The term “artificial intelligence” was coined at the famous Dartmouth Conference in 1956, put on by luminaries like John McCarthy, Marvin Minsky, and Claude Shannon, among others.

These organizers wanted to create machines that “use language, form abstractions and concepts, solve kinds of problems now reserved for humans, and improve themselves.” They went on to claim that “…a significant advance can be made in one or more of these problems if a carefully selected group of scientists work on it together for a summer.”

Half a century later, it’s fair to say that this has not come to pass; brilliant as they were, it would seem as though McCarthy et al. underestimated how difficult it would be to scale the heights of the human intellect.

Nevertheless, remarkable advances have been made over the past decade, so much so that they’ve ignited a firestorm of controversy around this technology. People are questioning the ways in which it can be used negatively, and whether it might ultimately pose an extinction risk to humanity; they’re probing fundamental issues around whether machines can be conscious, exercise free will, and think in the way a living organism does; they’re rethinking the basis of intelligence, concept formation, and what it means to be human.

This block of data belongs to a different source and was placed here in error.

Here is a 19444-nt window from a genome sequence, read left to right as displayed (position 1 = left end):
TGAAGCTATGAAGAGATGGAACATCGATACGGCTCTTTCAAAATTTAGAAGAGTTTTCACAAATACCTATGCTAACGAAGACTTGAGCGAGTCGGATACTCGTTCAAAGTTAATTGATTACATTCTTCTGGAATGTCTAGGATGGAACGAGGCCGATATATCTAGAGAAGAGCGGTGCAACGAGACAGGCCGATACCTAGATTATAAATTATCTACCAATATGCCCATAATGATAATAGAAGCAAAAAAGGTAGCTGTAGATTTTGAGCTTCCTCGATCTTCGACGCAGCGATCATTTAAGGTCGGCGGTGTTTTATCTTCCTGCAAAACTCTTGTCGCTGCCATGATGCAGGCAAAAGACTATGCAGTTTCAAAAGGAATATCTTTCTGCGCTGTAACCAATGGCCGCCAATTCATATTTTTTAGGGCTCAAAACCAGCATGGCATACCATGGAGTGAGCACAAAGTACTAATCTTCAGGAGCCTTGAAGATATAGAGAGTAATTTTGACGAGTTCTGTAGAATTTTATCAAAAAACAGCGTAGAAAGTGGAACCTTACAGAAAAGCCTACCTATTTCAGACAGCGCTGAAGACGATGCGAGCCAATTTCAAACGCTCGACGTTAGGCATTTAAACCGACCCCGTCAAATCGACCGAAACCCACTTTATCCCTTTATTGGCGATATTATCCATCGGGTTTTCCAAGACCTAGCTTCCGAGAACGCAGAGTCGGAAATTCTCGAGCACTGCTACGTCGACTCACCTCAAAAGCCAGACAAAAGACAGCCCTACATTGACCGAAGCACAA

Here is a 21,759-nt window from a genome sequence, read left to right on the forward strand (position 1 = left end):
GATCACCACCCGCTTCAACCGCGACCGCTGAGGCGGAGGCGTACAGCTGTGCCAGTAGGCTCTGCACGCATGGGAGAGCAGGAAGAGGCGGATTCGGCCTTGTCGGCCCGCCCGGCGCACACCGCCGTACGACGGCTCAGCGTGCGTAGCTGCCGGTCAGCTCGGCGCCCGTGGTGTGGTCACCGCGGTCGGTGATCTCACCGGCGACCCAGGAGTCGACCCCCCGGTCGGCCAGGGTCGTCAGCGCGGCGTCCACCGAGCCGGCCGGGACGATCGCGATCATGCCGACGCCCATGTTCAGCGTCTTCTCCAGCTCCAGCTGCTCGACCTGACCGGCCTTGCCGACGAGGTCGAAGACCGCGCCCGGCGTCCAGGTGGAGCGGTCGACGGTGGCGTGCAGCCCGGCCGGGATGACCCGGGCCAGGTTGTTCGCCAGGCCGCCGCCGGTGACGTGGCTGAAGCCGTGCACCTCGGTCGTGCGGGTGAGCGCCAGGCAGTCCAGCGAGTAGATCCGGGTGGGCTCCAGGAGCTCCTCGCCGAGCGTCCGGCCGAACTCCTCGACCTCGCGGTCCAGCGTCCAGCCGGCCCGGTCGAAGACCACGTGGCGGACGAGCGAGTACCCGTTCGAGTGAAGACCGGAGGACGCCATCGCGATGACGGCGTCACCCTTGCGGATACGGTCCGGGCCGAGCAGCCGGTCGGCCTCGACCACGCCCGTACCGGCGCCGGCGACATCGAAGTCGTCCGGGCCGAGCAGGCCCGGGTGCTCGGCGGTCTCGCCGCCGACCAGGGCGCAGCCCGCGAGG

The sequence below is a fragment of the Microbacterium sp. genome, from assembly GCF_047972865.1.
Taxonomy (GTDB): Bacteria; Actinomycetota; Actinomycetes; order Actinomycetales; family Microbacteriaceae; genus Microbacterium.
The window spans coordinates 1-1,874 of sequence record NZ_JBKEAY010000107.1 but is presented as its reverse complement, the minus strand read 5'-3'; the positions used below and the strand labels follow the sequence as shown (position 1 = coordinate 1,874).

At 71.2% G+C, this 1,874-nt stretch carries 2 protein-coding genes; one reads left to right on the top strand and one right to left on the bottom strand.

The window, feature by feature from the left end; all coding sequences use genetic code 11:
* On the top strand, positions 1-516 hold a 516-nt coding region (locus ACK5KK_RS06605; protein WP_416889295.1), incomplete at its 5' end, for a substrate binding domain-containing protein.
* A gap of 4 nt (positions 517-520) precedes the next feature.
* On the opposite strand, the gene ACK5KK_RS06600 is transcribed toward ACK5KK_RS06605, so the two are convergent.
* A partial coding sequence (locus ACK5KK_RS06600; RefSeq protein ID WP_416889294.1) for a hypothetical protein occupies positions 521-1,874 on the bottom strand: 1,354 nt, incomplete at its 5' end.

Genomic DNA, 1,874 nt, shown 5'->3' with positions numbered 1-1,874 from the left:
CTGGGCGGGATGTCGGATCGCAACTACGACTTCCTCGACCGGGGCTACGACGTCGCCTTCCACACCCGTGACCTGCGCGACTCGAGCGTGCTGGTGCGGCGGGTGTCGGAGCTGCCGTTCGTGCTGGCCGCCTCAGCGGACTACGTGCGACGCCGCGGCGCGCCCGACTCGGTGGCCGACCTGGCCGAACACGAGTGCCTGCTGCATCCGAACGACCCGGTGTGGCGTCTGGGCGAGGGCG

These are deep waters to be sure, and we’re not going to swim them all today. But as contact center managers and others begin the process of thinking about using AI, it’s worth being at least aware of what this broader conversation is about. It will likely come up in meetings, in the press, or in Slack channels in exchanges between employees.

And that’s the subject of our piece today. We’re going to start by asking what artificial intelligence is and how it’s being used, before turning to address some of the concerns about its long-term potential. Our goal is not to answer all these concerns, but to make you aware of what people are thinking and saying.

What is Artificial Intelligence?

Artificial intelligence is famous for having had many, many definitions. There are those, for example, who believe that in order to be intelligent computers must think like humans, and those who reply that we didn’t make airplanes by designing them to fly like birds.